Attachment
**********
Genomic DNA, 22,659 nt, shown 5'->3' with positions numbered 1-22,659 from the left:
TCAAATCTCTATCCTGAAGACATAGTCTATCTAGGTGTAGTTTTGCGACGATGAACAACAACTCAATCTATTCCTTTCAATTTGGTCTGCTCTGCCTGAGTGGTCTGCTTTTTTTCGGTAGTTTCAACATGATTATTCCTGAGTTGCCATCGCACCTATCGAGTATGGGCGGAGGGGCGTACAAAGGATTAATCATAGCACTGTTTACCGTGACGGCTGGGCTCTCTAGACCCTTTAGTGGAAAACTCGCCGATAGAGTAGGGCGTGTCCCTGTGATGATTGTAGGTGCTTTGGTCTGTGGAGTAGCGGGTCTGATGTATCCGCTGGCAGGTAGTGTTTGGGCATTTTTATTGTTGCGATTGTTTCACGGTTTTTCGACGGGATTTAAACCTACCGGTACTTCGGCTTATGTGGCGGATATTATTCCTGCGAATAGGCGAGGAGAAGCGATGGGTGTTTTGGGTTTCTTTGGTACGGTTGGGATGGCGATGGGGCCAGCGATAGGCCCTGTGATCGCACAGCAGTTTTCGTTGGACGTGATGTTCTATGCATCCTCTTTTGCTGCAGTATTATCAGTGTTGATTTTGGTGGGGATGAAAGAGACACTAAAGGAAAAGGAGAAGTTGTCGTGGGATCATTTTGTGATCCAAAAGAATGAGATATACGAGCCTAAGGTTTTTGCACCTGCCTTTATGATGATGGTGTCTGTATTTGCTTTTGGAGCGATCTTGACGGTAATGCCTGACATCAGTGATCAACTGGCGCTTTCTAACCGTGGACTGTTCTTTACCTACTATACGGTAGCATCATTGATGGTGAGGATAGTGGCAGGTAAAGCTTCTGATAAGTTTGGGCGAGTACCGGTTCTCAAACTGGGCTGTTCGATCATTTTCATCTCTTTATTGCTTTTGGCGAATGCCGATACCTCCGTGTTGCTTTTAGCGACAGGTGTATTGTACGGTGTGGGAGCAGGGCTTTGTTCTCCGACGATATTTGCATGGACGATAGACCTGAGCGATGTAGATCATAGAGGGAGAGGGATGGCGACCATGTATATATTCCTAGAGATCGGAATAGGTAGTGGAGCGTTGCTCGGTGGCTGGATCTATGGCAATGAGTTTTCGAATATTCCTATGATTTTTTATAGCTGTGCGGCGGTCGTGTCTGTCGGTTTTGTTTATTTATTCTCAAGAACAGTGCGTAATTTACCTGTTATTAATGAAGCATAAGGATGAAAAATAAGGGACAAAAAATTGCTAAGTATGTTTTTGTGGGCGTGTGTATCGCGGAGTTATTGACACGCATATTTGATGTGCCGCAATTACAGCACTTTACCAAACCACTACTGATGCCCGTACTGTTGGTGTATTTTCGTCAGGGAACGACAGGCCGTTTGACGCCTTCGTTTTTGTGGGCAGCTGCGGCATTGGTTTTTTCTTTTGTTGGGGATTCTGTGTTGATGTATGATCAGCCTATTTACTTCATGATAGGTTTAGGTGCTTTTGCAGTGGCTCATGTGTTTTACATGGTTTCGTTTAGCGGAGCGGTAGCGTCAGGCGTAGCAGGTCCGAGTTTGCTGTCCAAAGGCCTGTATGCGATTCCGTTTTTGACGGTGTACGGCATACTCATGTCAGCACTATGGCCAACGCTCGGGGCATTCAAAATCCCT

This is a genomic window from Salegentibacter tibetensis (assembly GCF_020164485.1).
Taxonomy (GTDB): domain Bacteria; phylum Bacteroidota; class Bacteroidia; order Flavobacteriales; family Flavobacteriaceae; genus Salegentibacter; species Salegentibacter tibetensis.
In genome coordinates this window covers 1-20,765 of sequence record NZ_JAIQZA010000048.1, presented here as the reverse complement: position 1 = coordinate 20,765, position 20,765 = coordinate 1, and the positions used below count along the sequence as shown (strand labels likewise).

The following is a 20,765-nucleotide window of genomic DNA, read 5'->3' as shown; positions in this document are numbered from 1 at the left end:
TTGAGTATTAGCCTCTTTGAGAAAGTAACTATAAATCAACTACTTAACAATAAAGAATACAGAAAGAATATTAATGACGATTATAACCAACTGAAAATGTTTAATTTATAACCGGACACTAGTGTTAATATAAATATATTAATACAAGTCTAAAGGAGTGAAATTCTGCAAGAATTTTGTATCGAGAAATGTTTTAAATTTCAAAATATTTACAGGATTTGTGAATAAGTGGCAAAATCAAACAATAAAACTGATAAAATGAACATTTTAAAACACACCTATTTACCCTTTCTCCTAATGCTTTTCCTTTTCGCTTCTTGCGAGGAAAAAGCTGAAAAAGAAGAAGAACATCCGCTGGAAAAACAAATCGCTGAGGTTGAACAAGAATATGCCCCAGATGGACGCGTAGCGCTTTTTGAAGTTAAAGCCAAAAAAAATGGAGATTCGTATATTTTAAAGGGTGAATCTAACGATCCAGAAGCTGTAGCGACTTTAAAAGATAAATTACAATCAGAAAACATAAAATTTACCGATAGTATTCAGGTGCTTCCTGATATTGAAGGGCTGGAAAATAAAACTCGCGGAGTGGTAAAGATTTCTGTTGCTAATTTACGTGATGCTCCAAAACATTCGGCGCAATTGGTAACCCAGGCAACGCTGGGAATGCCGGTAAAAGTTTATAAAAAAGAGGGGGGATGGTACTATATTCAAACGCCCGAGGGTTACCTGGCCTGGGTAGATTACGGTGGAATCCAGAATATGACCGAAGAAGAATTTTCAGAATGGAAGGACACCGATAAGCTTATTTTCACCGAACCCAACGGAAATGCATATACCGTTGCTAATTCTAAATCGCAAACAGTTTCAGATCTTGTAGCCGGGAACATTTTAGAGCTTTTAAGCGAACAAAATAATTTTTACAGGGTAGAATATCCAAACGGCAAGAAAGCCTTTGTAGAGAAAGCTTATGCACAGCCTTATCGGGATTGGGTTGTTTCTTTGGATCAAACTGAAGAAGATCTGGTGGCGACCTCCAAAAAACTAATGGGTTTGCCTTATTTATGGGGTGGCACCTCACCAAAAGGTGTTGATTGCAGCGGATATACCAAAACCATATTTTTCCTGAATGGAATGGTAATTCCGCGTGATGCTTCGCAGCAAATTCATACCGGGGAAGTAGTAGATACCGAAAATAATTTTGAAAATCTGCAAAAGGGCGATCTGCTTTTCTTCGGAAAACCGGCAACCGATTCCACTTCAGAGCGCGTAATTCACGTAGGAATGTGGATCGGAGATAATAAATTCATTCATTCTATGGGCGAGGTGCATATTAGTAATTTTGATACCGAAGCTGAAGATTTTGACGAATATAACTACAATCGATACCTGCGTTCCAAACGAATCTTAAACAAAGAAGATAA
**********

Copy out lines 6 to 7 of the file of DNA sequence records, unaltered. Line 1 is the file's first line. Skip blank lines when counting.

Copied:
The following is a 20,765-nucleotide window of genomic DNA, read 5'->3' as shown; positions in this document are numbered from 1 at the left end:
TTGAGTATTAGCCTCTTTGAGAAAGTAACTATAAATCAACTACTTAACAATAAAGAATACAGAAAGAATATTAATGACGATTATAACCAACTGAAAATGTTTAATTTATAACCGGACACTAGTGTTAATATAAATATATTAATACAAGTCTAAAGGAGTGAAATTCTGCAAGAATTTTGTATCGAGAAATGTTTTAAATTTCAAAATATTTACAGGATTTGTGAATAAGTGGCAAAATCAAACAATAAAACTGATAAAATGAACATTTTAAAACACACCTATTTACCCTTTCTCCTAATGCTTTTCCTTTTCGCTTCTTGCGAGGAAAAAGCTGAAAAAGAAGAAGAACATCCGCTGGAAAAACAAATCGCTGAGGTTGAACAAGAATATGCCCCAGATGGACGCGTAGCGCTTTTTGAAGTTAAAGCCAAAAAAAATGGAGATTCGTATATTTTAAAGGGTGAATCTAACGATCCAGAAGCTGTAGCGACTTTAAAAGATAAATTACAATCAGAAAACATAAAATTTACCGATAGTATTCAGGTGCTTCCTGATATTGAAGGGCTGGAAAATAAAACTCGCGGAGTGGTAAAGATTTCTGTTGCTAATTTACGTGATGCTCCAAAACATTCGGCGCAATTGGTAACCCAGGCAACGCTGGGAATGCCGGTAAAAGTTTATAAAAAAGAGGGGGGATGGTACTATATTCAAACGCCCGAGGGTTACCTGGCCTGGGTAGATTACGGTGGAATCCAGAATATGACCGAAGAAGAATTTTCAGAATGGAAGGACACCGATAAGCTTATTTTCACCGAACCCAACGGAAATGCATATACCGTTGCTAATTCTAAATCGCAAACAGTTTCAGATCTTGTAGCCGGGAACATTTTAGAGCTTTTAAGCGAACAAAATAATTTTTACAGGGTAGAATATCCAAACGGCAAGAAAGCCTTTGTAGAGAAAGCTTATGCACAGCCTTATCGGGATTGGGTTGTTTCTTTGGATCAAACTGAAGAAGATCTGGTGGCGACCTCCAAAAAACTAATGGGTTTGCCTTATTTATGGGGTGGCACCTCACCAAAAGGTGTTGATTGCAGCGGATATACCAAAACCATATTTTTCCTGAATGGAATGGTAATTCCGCGTGATGCTTCGCAGCAAATTCATACCGGGGAAGTAGTAGATACCGAAAATAATTTTGAAAATCTGCAAAAGGGCGATCTGCTTTTCTTCGGAAAACCGGCAACCGATTCCACTTCAGAGCGCGTAATTCACGTAGGAATGTGGATCGGAGATAATAAATTCATTCATTCTATGGGCGAGGTGCATATTAGTAATTTTGATACCGAAGCTGAAGATTTTGACGAATATAACTACAATCGATACCTGCGTTCCAAACGAATCTTAAACAAAGAAGATAA